South Scotland

Dumfries hospital death defects highlighted

Dumfries Infirmary
Image caption Mr Aitken died in Dumfries Infirmary after attempts had been made to move him

A fatal accident inquiry has found a number of defects in patient transfer procedure following the death of a man in Dumfries Infirmary in April 2009.

John Aitken, 56, died of a cardiac arrest after a bid to move him to the hospital's intensive care unit.

A sheriff found the lack of "properly publicised" care procedures for patient transfer contributed to his death.

However, he said Mr Aitken had been "very ill" and none of the precautions suggested "guaranteed survival".

Mr Aitken was admitted to Dumfries Infirmary in July 2008 and diagnosed with a tumour.

He was later transferred to Edinburgh Royal Infirmary due to complications but returned to the Dumfries hospital in September that year.

He was placed in ward 14, designed to put patients in the "best position to return home", but remained there until his death.

It was in March 2009 that his condition deteriorated and the decision was taken to transfer him to the intensive care unit on 1 April.

Sheriff Kenneth Ross said a number of "reasonable precautions" might have avoided his death following the attempt to move him.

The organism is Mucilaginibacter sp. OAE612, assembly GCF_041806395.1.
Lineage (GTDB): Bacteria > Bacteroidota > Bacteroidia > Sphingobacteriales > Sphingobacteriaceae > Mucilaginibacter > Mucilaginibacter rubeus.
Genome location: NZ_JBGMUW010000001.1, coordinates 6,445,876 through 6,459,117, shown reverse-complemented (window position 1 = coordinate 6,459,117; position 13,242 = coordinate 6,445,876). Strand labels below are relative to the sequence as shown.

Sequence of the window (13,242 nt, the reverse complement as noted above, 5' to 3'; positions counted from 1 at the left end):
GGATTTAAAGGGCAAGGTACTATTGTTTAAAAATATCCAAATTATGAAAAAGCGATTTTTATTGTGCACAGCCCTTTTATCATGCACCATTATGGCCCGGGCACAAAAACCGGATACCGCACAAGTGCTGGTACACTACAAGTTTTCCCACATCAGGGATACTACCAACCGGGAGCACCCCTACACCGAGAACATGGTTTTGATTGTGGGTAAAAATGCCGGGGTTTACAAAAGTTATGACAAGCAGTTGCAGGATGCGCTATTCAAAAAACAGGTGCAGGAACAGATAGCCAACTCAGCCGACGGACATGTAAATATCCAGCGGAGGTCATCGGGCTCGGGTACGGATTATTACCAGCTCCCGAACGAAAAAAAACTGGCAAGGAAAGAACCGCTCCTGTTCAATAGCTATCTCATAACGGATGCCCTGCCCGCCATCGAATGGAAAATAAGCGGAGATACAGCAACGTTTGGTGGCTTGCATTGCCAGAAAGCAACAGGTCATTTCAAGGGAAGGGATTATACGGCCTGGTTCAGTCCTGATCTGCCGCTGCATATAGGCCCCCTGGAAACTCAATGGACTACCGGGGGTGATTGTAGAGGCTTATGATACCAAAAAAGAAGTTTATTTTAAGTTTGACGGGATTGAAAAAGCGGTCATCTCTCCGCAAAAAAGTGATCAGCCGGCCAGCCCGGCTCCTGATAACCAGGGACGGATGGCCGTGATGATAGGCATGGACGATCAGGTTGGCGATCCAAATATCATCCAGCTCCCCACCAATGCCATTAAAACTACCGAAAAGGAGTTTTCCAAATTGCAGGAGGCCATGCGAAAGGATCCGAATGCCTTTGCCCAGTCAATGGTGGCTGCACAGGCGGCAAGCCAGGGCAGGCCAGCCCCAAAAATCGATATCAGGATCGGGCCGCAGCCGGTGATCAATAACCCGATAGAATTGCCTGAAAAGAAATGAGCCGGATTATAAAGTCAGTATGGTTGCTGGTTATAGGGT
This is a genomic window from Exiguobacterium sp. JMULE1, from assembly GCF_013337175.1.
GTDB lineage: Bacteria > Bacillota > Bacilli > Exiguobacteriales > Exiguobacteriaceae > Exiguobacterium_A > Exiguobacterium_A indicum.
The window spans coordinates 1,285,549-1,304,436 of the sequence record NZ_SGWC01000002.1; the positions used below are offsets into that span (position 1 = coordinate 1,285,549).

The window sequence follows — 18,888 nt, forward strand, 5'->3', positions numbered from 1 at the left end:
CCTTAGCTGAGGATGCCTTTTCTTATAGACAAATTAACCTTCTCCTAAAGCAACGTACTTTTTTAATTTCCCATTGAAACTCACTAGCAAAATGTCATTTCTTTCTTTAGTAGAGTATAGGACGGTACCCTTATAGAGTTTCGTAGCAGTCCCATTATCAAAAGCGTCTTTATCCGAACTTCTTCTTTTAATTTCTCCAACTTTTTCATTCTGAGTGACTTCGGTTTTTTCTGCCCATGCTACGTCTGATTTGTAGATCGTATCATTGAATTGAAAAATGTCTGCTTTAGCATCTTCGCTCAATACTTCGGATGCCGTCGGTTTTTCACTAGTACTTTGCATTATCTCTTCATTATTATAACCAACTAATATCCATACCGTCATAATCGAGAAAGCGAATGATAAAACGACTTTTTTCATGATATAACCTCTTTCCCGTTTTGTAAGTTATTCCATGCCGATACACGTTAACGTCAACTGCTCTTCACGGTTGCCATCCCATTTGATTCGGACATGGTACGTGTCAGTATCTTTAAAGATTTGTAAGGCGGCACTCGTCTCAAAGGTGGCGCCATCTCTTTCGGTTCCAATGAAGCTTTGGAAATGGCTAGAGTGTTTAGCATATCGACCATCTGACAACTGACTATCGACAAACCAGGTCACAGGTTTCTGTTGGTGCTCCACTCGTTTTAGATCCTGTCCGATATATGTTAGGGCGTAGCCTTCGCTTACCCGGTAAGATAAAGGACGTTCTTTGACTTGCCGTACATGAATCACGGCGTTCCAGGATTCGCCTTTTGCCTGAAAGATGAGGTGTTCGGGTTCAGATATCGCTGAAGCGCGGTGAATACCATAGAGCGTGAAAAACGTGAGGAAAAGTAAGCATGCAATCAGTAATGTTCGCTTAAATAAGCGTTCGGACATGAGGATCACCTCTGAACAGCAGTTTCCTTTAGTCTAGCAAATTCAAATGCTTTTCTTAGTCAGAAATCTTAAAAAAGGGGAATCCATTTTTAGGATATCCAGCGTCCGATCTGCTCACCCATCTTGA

Care procedures

They included switching on a portable oxygen supply after he had been disconnected from a wall-mounted system and using a portable machine to monitor his blood oxygen saturation levels during transfer.

The sheriff also highlighted a range of "defects in the system of working".

He cited the lack of formal care procedures during transfers, the failure to monitor blood oxygen levels and the absence of adequate staff training for moving patients as areas of concern.

"Mr Aitken was deprived of oxygen during the transfer," he said.

"A supply of oxygen might have avoided the cardiac arrest which led to his death.

"It follows that switching on the supply was a reasonable precaution which might have avoided the death."

The sheriff said there were a number of areas where action might have been taken.

"I would stress, however, that to have done any of these things would not have guaranteed Mr Aitken's survival," he added.

"Nor would that survival have been a probability.

"The evidence does not support either such conclusion... Mr Aitken was very ill before the transfer commenced."

No formal recommendations were made as a result of the inquiry as the sheriff found the health board had taken steps to address the issues raised following Mr Aitken's death.

A spokesman for NHS Dumfries and Galloway said the board wished to express its "sincere condolences" to Mr Aitken's family.

He said it fully accepted the sheriff's findings and had carried out a detailed review which had resulted in "a range of measures put in place to improve systems".

"The board will continue to monitor the systems in place to ensure that the systems introduced are effective and reliable," he added.

Related Internet links

The BBC is not responsible for the content of external Internet sites